Mushrooms, In The Dark and Fed BS
By: Mark W Adams

The quest to determine what Nancy Pelosi new about the torture or prisoners by the CIA has really gotten into the weeds, but examining the minutia of what Congressional leaders knew, when, kinda misses the point.

There's a systemic problem with secretly briefing the Gang of Four, or Gang of Eight, whatever, when they can't discuss or refer what they learn to any legal authority. What good it is? How is this "oversight?"

I suppose in theory the idea is that they can make recommendations about future legislation, what to fund and what limits to place on the conduct of secret operations -- but what on earth is a legislator supposed to do if they hear a clear admission of criminal behavior? And in the end, without the ability to explain to their fellow lawmakers what they know, theirs is only one vote among many who decide in ignorance.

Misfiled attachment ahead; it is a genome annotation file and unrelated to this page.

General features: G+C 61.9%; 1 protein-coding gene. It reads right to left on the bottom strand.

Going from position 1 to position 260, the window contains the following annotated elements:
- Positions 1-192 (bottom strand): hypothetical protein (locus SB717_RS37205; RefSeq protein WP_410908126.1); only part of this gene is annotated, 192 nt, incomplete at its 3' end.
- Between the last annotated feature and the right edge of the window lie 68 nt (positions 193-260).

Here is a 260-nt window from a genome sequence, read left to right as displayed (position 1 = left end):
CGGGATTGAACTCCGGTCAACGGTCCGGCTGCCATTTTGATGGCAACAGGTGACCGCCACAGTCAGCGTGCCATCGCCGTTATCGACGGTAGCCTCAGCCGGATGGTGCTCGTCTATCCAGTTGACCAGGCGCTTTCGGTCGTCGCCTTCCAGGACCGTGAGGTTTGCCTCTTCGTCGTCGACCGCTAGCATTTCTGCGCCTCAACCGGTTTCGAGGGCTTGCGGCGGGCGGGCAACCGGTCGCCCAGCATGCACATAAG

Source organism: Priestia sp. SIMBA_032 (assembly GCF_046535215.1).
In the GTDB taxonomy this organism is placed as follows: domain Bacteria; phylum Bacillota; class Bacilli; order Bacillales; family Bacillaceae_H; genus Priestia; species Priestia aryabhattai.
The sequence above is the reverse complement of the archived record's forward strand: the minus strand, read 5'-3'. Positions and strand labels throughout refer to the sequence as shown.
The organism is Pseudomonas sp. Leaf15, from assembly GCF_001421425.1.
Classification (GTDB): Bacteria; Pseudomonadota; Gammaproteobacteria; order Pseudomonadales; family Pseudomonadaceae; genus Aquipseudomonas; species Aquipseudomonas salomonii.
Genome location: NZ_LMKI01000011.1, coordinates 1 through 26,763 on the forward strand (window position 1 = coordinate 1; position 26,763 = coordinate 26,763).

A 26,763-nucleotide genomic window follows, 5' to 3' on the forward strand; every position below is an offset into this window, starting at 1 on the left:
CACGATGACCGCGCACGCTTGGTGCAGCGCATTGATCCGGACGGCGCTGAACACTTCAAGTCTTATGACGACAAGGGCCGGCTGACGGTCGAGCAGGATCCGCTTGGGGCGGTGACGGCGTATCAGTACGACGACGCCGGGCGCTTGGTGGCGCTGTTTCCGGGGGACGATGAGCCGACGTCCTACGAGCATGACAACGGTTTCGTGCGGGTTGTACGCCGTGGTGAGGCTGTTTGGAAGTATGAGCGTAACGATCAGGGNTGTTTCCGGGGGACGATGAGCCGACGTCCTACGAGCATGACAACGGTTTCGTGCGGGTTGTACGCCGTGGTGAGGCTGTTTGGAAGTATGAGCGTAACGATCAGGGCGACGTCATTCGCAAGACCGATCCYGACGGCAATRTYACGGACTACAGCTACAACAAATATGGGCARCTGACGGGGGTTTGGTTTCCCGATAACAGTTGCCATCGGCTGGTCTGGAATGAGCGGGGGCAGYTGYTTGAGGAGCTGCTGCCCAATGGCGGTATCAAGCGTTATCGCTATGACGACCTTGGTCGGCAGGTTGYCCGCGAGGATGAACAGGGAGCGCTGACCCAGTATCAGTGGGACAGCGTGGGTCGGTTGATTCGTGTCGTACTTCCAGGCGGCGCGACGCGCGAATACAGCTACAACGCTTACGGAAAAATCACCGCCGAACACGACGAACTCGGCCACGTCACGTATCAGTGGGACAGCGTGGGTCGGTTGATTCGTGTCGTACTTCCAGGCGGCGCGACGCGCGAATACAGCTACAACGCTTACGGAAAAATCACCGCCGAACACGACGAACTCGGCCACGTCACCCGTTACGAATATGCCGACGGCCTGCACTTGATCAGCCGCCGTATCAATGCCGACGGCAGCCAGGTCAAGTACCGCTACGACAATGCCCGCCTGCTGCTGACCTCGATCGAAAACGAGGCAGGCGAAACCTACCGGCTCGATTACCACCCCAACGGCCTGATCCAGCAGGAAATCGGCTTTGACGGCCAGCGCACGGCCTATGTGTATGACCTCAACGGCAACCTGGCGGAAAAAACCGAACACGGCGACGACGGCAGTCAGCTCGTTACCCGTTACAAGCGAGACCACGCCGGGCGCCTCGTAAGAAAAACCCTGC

Would an option of referring such a case to something akin to the classified FISA court work in such cases? Would that just lead to Congress becoming even more mushroom-like, kept in the dark and fed bullshit?

I really don't have an answer, and as Churchhill said, "Its not enough that we do our best; sometimes we have to do what's required." Yet even in the face of Britain's possible distruction, he did not resort to the kind of barbarism that will define the Bush Administration's legacy.

Perhaps it comes down to character in the end, something unquantifiable. If faith is an indicator, it certainly failed us when you compare the Bible-thumping of nearly all the major players who surrounded the previous president who claimed his favorite philosopher was Jesus. I just know that some truly awful things have been done in my name all of my life, and I'd really like to know how to stop it from happening again.